• Order direct from the manufacturer where possible, and if possible, order to a PO Box, work address, or similar, rather than using your home address. There have been privacy leaks with some hardware wallet manufacturers.
  • Where possible, look for open-source, well-tested wallets supported by other software and providers in the industry. 
  • Note that the Trezor devices, while well-supported in the industry, will not be secure against an attacker with physical access. To protect against this, it is good practice to use a passphrase (an additional set of words that help secure your coins). This will be available in the Trezor software that goes with your device.
  • Keep an eye out for firmware updates on your hardware device, but also be wary that hackers and attackers may carry out "phishing" attacks and pretend to be the manufacturer, tricking you into installing malware that will steal your Bitcoin. Do not click links from an email, but instead go to the manufacturer website, and if you can verify the PGP signatures for an update, do so. 
  • When withdrawing from the exchange, you can test out with small Bitcoin values before withdrawing the full amount to your hardware wallet.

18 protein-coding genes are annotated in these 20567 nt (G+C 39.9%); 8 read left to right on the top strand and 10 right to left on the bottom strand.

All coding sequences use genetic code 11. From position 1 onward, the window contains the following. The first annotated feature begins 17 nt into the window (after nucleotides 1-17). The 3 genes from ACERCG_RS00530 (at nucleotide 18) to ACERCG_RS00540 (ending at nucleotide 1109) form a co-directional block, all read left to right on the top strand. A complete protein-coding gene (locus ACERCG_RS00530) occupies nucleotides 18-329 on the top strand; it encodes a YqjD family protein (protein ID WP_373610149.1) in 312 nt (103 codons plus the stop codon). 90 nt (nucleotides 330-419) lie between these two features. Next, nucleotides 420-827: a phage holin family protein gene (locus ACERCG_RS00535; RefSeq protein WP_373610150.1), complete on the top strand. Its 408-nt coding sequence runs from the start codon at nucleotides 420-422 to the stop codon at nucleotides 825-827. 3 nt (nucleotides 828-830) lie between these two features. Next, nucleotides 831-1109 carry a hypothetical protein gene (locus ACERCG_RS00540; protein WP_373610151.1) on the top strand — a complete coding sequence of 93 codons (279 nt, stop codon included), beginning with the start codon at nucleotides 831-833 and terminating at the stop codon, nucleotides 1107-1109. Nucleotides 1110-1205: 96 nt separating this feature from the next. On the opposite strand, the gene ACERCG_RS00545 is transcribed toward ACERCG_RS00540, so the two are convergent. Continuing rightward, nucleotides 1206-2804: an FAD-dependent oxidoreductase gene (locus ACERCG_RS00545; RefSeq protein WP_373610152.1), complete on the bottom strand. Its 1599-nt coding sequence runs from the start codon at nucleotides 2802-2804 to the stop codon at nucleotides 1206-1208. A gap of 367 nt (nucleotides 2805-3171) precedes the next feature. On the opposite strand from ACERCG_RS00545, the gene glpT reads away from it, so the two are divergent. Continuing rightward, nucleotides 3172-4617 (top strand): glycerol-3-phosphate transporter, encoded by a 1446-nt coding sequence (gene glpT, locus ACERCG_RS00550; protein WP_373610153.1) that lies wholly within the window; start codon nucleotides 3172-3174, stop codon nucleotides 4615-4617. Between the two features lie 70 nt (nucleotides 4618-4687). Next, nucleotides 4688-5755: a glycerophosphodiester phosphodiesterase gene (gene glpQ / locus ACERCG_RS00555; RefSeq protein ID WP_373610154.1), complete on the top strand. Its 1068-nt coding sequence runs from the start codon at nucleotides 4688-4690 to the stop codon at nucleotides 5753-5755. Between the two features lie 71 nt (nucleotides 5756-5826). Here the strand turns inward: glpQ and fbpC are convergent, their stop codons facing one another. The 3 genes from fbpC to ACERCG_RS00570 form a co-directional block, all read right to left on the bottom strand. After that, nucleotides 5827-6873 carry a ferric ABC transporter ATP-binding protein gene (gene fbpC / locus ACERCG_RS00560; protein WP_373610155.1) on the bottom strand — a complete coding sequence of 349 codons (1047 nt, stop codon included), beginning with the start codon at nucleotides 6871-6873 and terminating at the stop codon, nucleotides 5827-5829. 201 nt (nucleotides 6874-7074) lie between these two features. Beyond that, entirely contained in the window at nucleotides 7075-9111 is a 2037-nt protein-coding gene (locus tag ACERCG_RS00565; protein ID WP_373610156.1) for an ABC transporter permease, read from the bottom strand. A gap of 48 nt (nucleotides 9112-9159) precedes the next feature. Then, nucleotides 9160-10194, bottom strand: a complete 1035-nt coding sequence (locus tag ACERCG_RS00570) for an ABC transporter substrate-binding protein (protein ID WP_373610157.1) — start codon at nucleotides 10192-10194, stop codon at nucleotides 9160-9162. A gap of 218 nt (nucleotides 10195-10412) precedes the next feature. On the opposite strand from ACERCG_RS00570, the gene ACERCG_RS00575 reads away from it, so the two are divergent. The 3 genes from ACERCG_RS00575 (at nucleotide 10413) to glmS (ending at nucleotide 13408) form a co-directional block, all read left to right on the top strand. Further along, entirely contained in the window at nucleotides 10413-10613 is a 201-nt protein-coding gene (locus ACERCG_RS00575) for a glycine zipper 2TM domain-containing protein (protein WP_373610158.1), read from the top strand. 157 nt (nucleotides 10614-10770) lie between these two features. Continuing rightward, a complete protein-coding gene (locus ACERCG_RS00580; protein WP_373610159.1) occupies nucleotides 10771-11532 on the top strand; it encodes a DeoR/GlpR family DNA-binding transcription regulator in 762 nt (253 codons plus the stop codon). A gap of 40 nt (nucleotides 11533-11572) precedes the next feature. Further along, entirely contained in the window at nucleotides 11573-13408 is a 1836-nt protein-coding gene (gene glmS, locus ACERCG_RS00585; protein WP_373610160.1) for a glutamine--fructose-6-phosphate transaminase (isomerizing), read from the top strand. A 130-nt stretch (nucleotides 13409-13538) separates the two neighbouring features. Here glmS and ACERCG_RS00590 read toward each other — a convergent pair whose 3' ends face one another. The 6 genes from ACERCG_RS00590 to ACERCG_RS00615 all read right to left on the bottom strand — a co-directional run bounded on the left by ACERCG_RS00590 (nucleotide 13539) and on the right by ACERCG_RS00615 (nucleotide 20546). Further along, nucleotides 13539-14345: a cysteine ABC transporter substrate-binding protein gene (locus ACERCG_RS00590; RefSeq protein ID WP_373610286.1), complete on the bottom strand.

• The best practice is to test your recovery procedure to ensure that you will be able to recover from the 12/24-word seed backup before loading significant funds/Bitcoin on the device. 



When you create a Bitcoin wallet, you will typically write down a 12- or 24-word seed backup. These seed words (also called recovery phrases) represent a backup for all future transactions on this device. Do not take a picture of this, do not put the seed words anywhere that someone else may see them, and do not save them on your Google or Apple cloud drive. Anyone who gets these 12/24 words will have the ability to steal your Bitcoin. 

While there have been some Bitcoin thefts, it's also very common for people to lose their Bitcoins because they did not back up their seed or test their seed backup.

Metal seed backup products are available to help protect your backup seed against the risk of fire, waterlogging, or otherwise. Example products/providers are SEEDPLATE (by CoinKite, makers of Coldcard), CryptoSteel, Billfodl, CypherWheel by CypherSafe, and Coldbit. 


  • Never type your 24-word seed into a computer. There have been malware and keylogger attacks on PCs, instantly stealing people's Bitcoin once typed in. If you need to recover a wallet, do it into the hardware wallet directly using something like Coldcard, Trezor Model T, or Ledger. This will be more difficult for you to type and make it more difficult for a hacker to steal your Bitcoins.